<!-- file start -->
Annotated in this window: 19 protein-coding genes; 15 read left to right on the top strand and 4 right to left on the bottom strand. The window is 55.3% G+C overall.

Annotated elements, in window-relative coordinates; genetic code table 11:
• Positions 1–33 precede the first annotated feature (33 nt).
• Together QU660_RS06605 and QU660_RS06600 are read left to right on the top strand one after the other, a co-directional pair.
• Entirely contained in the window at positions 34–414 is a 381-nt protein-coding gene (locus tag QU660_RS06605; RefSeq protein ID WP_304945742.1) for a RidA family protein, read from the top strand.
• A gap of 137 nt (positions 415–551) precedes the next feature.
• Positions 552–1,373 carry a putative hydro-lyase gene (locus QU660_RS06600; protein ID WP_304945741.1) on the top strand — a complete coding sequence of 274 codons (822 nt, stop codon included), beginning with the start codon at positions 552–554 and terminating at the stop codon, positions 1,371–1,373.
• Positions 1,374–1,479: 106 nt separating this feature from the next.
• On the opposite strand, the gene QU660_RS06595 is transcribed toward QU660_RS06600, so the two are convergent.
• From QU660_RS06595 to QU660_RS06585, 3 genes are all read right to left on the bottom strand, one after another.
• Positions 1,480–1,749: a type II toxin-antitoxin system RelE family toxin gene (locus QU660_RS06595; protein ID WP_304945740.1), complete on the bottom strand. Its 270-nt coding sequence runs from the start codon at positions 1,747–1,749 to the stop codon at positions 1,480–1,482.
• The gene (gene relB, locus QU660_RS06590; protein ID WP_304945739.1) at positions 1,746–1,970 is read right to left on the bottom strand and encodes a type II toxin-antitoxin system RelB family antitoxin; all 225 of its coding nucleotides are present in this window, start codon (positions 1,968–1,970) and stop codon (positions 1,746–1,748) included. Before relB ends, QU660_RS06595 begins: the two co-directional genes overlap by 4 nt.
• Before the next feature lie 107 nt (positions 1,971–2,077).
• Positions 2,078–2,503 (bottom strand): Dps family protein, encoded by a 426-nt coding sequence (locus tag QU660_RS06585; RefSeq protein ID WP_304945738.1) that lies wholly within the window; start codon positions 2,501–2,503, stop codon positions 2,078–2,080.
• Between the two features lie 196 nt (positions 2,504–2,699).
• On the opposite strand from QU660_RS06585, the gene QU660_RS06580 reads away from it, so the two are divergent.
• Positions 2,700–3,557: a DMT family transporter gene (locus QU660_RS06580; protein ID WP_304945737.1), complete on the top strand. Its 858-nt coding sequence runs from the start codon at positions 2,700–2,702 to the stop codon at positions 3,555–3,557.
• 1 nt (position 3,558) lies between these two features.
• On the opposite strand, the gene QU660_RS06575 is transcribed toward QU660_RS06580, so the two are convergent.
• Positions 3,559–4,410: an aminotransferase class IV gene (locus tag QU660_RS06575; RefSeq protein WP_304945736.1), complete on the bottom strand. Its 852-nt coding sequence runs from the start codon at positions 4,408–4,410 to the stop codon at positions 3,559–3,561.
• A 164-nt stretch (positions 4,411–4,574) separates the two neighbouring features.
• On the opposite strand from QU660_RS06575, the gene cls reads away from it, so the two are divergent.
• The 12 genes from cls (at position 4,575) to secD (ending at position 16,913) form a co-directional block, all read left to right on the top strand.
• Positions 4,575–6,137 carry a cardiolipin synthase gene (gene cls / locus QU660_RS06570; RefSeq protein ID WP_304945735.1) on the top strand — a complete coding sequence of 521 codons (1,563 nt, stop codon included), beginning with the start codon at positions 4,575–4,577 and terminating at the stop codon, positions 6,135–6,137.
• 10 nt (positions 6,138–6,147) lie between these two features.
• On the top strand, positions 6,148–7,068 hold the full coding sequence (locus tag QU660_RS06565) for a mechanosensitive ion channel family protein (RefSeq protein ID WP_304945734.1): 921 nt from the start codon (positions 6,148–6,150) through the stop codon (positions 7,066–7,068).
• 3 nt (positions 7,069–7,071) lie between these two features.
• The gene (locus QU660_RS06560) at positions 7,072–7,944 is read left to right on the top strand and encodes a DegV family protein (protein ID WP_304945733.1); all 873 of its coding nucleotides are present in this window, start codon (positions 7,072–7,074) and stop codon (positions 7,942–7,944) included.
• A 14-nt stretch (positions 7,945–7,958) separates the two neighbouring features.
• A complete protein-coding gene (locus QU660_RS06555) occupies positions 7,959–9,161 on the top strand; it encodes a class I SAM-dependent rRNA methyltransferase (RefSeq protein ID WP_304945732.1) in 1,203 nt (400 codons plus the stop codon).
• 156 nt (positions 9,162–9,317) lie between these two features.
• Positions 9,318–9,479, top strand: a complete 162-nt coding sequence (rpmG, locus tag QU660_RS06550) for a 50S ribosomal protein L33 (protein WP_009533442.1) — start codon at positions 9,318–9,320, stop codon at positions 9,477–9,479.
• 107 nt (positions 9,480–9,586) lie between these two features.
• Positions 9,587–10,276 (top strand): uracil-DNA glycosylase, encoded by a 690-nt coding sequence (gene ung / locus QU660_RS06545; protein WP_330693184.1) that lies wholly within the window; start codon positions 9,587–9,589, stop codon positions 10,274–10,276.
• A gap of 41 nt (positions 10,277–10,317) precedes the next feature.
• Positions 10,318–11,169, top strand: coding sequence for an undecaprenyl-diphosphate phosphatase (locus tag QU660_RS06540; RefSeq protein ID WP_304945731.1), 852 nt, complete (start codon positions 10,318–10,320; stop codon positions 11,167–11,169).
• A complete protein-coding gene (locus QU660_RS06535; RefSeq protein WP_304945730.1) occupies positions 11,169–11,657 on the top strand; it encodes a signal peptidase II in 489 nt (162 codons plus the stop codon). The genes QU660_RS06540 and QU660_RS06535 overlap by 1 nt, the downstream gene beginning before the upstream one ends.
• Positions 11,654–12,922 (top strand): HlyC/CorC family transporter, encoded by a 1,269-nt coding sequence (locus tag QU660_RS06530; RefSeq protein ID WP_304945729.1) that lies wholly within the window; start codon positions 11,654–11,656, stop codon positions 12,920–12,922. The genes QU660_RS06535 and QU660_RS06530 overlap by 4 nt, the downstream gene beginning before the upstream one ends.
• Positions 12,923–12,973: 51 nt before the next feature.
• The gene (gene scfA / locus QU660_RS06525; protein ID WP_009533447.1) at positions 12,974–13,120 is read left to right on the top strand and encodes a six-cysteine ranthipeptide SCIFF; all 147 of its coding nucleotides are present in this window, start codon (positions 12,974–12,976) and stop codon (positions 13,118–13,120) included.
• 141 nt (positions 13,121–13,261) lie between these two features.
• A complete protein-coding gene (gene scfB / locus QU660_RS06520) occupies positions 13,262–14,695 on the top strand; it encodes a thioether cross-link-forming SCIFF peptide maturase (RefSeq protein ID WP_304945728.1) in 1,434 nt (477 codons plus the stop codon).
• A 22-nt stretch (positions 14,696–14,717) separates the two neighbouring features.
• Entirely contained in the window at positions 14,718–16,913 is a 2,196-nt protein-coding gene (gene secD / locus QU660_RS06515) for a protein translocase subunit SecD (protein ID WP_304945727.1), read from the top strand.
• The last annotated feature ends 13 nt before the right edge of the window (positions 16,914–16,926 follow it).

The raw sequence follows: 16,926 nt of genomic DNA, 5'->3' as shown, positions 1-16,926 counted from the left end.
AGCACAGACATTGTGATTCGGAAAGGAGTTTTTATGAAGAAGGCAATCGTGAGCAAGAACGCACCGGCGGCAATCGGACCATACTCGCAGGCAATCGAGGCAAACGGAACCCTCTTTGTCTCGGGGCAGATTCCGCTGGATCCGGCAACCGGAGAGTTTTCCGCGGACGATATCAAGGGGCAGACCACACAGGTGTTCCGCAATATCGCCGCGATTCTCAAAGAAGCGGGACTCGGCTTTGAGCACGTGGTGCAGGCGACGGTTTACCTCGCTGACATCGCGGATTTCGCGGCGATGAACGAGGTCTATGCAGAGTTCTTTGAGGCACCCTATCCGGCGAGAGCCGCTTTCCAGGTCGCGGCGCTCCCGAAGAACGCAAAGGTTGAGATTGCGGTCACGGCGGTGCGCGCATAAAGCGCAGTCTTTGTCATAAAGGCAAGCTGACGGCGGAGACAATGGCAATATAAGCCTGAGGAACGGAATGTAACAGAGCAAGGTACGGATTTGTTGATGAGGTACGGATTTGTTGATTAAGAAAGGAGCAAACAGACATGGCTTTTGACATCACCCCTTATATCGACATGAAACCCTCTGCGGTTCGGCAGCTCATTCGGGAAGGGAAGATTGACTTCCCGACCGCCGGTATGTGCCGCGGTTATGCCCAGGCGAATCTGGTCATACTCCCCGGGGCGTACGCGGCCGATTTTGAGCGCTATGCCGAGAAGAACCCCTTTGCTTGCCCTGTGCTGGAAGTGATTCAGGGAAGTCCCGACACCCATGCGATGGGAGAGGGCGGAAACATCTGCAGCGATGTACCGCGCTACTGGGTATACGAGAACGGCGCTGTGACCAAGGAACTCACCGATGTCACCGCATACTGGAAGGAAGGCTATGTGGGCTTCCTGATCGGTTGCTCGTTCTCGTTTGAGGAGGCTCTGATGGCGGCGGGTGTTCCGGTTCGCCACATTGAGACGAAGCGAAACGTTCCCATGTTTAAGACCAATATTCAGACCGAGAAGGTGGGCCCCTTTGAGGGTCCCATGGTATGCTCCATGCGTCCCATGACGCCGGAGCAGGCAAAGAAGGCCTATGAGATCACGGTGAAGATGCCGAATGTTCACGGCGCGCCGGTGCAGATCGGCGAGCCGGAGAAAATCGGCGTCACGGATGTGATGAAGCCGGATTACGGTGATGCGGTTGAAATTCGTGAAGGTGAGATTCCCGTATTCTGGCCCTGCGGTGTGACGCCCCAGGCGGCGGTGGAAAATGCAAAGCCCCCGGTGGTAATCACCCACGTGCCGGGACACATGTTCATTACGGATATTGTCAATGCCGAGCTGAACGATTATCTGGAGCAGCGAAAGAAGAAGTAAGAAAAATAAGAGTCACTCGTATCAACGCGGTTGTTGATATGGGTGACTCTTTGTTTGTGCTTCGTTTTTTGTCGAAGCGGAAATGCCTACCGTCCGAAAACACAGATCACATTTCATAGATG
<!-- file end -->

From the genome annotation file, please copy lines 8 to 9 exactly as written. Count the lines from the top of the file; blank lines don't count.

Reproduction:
• Positions 1,374–1,479: 106 nt separating this feature from the next.
• On the opposite strand, the gene QU660_RS06595 is transcribed toward QU660_RS06600, so the two are convergent.